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Preposterously Unacceptable

October 20, 2012 Leave a comment

Unless they’re cosmetic tweaks, all proposed alternatives to the unassailable and revered Annual Performance Review (APR) will always be auto-stamped as preposterously unacceptable by the powers that be. It has to be that way, cuz expecting the wolf who’s guarding the hen house to voluntarily give up his post is a slam dunk losing proposition. Nevertheless, let’s look at one of these preposterously unacceptable alternatives just for fun.

Sam Culbert, in “Get Rid Of The Performance Review“, proposes deep-sixing the laughable APR ritual and replacing the stinker with the (crappily named) “performance preview” (PP). The first major feature of the PP is that salary actions are severed from the process. They’re independently determined according to a more objective set of criteria (perhaps like how Joel Spolsky does it at Fog Creek Software). Removing the salary sledgehammer from the hand of the formerly omnipotent manager increases the chance that a straight-talking, two-way conversation regarding individual and organizational improvement will occur.

Mr. Culbert’s face-to-face PP, which can be called into being whenever either side “feels” it should happen, is predicated on both sides answering simple questions like these:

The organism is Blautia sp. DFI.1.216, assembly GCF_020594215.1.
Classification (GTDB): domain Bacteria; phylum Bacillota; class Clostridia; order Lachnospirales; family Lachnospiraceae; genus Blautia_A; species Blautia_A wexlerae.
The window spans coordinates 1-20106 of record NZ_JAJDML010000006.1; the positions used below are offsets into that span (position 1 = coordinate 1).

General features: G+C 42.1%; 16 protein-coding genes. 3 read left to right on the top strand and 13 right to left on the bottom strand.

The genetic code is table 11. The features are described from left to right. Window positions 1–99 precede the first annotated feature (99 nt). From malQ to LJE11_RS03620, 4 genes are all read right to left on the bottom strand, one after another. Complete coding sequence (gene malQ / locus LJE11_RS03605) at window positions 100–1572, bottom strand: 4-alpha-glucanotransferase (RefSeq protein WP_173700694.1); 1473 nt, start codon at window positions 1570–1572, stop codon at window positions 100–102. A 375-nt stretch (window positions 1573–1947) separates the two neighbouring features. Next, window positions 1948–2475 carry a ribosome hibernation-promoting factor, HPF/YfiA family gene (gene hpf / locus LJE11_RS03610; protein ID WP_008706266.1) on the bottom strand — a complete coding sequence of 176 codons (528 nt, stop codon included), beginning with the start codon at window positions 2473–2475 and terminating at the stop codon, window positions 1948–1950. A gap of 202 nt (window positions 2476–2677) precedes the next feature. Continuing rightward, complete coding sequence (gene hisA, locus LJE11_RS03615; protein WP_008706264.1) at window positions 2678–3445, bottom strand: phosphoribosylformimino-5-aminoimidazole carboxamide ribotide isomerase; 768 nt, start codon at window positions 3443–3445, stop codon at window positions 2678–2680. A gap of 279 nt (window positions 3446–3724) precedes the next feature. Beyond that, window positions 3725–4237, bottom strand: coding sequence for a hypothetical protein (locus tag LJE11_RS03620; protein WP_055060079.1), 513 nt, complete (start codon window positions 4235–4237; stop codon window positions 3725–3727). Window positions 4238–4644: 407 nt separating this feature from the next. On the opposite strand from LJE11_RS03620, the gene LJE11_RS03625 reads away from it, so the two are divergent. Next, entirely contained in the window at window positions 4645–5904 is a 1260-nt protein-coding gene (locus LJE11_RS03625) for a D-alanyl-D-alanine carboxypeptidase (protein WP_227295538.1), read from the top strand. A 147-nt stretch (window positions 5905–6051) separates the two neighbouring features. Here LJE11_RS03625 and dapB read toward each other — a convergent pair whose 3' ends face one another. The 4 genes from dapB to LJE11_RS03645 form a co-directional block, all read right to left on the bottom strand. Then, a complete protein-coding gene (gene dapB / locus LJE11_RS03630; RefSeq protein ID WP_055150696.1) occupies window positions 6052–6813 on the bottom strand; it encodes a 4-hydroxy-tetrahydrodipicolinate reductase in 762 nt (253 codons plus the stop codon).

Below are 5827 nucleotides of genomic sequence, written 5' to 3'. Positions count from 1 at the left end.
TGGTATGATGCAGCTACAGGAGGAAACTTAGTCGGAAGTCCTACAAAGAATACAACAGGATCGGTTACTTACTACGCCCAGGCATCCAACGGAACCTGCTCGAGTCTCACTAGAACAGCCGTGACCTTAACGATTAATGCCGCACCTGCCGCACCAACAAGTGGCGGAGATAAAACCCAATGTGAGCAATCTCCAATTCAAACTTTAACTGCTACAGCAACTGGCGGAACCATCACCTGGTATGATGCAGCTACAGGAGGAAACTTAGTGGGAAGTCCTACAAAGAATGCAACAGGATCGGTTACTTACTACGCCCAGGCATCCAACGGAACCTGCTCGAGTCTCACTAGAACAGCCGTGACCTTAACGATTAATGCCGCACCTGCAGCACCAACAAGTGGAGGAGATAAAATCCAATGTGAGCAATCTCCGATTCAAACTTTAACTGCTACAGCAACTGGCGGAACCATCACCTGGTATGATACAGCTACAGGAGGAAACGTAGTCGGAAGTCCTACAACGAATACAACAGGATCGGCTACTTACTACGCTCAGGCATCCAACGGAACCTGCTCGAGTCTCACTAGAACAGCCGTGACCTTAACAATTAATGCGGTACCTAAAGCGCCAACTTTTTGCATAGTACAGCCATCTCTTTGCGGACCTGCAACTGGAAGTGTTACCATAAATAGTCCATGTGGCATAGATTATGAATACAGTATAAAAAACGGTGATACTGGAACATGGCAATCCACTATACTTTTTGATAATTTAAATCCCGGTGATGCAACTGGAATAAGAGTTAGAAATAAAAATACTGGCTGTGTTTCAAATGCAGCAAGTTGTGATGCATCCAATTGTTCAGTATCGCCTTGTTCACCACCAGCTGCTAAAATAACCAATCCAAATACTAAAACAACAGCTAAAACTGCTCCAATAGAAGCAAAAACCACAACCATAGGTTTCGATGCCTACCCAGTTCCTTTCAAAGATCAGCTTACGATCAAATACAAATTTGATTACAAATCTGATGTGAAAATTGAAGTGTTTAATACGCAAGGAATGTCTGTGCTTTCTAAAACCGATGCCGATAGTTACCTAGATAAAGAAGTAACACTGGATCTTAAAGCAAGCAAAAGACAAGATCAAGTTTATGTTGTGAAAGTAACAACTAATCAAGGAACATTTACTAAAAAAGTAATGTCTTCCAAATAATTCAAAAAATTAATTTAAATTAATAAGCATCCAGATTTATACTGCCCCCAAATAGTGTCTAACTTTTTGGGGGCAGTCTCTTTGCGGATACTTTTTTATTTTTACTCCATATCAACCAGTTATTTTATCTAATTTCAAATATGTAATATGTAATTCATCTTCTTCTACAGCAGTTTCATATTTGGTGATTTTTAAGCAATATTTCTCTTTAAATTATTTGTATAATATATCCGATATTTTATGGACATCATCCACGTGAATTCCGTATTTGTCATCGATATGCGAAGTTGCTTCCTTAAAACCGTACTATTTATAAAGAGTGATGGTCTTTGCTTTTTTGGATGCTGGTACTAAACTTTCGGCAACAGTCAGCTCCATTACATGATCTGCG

• What have I been doing recently that helps you and the organization perform better?
  • What have I been doing recently that isn’t working for you and the organization?
  • What can I do in the near future to help you and the organization improve?

Notice that thesw are questions to be answered by both sides – as opposed to one way, judgmental assertions made by the boss “on behalf of the borg” to the subordinate. There are also no formal forms or checklists to be signed and squirreled away in Hoover files to be brandished later for compliance coercion.

This blog post barely scratches the surface of Mr. Culbert’s PP process, but hopefully it’ll spur you to buy his book and learn more about this HR anti-christ. On second thought, don’t do it. If you’re a DICkster, it might bum you out since you’ll vividly realize that you’re helpless and you can’t “fight city hall“. If you’re in the hallowed guild of management (especially the unconsciously evil HR echelon), because of its preposterous unacceptability, it might send shivers up your spine and/or piss you off.

Note: Instead of “Performance Preview” (PP), BD00 would’ve called it something like “I Help, You Help” (IHYH).

It’s The Relationships, Stupid

October 10, 2012 2 comments

If you read Sam Culbert’s book rant against the taken-for-granted and unassailable “annual performance review” process, you’d think he is an anti-hierarchy revolutionary deserving to be crushed. But the dude is not: